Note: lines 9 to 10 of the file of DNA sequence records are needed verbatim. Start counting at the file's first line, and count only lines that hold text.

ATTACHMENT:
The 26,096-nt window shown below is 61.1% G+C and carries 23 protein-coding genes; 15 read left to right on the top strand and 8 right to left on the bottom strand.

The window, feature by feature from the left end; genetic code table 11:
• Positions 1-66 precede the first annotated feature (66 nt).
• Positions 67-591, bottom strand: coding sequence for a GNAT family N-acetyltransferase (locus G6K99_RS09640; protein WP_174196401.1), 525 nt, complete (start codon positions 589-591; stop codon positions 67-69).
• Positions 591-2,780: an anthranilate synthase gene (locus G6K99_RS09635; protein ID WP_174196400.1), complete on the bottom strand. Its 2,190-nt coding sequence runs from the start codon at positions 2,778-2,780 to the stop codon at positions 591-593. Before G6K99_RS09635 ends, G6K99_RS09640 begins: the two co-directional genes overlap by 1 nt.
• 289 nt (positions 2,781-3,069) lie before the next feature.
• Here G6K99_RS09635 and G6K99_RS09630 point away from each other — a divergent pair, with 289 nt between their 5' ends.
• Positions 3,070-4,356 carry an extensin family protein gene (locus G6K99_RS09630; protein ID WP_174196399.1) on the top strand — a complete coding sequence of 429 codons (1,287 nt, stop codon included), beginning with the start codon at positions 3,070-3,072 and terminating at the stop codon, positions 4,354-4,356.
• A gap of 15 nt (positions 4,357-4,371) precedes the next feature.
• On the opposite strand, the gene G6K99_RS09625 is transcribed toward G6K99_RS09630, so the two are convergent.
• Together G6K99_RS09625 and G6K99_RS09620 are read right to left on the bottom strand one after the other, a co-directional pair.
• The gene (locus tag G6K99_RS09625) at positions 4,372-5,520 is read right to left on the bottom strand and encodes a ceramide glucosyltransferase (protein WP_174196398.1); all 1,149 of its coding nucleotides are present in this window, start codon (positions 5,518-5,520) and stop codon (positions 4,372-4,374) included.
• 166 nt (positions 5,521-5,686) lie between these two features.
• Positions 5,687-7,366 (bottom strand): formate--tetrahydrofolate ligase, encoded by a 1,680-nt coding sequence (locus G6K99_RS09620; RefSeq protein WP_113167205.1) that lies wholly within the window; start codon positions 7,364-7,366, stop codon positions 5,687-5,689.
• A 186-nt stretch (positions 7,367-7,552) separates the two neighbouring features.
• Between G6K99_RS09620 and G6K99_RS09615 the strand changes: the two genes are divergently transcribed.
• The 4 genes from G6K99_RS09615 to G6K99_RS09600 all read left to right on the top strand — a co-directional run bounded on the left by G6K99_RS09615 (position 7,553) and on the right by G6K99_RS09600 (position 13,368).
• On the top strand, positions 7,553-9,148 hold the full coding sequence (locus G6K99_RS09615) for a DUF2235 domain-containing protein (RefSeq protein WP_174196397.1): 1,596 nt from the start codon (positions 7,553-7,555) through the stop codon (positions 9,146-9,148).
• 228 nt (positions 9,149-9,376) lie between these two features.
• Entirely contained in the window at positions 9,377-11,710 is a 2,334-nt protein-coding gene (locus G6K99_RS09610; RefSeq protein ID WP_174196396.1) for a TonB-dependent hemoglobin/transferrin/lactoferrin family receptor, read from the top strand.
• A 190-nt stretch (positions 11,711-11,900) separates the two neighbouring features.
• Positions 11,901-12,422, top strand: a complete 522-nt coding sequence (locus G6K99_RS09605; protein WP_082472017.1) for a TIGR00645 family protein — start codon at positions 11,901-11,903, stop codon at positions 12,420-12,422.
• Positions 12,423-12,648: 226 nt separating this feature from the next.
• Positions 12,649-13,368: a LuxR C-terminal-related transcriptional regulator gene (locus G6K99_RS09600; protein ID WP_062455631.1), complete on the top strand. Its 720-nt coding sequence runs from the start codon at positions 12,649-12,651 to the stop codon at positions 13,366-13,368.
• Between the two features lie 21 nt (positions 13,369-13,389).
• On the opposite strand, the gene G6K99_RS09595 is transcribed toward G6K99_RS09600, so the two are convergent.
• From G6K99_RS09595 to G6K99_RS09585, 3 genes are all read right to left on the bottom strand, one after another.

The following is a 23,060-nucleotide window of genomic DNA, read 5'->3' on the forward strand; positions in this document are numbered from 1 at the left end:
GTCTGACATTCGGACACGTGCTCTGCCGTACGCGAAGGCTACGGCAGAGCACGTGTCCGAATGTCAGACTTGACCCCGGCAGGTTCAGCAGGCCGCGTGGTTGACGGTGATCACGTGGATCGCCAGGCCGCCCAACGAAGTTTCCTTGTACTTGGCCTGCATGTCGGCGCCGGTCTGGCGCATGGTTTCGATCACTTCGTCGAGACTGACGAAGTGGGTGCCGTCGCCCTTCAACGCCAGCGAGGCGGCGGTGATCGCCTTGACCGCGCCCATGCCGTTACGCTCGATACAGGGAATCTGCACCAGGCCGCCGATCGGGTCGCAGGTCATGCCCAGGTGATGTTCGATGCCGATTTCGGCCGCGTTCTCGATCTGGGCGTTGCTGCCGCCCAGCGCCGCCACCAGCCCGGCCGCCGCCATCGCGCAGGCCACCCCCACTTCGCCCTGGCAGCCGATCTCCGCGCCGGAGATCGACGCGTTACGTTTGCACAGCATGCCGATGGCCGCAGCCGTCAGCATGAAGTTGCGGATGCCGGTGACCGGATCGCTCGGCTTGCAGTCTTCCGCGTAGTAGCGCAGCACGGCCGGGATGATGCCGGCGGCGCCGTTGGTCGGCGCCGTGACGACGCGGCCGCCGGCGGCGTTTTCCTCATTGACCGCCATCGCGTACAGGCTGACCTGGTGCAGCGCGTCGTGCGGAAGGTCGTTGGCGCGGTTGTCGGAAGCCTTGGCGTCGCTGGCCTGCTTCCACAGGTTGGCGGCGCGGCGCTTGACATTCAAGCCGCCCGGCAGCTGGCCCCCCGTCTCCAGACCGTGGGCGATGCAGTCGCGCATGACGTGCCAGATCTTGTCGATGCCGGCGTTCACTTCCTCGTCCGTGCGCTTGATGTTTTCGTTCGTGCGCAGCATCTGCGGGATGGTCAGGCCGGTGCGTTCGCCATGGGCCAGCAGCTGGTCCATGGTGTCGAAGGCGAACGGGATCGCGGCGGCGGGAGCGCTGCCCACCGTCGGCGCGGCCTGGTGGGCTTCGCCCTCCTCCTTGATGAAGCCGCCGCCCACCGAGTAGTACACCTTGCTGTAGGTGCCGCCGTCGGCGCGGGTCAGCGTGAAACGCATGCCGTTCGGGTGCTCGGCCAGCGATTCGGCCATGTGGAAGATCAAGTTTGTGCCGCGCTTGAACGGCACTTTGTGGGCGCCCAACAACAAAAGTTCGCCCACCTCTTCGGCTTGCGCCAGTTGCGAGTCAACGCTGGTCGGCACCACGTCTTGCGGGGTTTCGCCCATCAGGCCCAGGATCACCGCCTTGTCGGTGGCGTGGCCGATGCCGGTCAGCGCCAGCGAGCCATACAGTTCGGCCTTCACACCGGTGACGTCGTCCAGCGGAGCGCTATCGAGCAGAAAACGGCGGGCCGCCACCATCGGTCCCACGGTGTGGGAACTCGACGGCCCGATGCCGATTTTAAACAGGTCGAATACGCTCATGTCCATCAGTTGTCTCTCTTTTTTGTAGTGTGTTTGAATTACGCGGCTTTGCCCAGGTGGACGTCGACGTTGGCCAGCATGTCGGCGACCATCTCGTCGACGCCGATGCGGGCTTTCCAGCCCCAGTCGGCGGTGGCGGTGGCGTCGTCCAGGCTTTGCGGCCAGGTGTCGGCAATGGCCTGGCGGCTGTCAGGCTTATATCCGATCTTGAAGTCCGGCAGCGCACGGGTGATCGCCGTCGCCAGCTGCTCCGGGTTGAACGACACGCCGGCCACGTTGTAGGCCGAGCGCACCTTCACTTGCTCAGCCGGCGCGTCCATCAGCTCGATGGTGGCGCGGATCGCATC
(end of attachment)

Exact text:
• A gap of 15 nt (positions 4,357-4,371) precedes the next feature.
• On the opposite strand, the gene G6K99_RS09625 is transcribed toward G6K99_RS09630, so the two are convergent.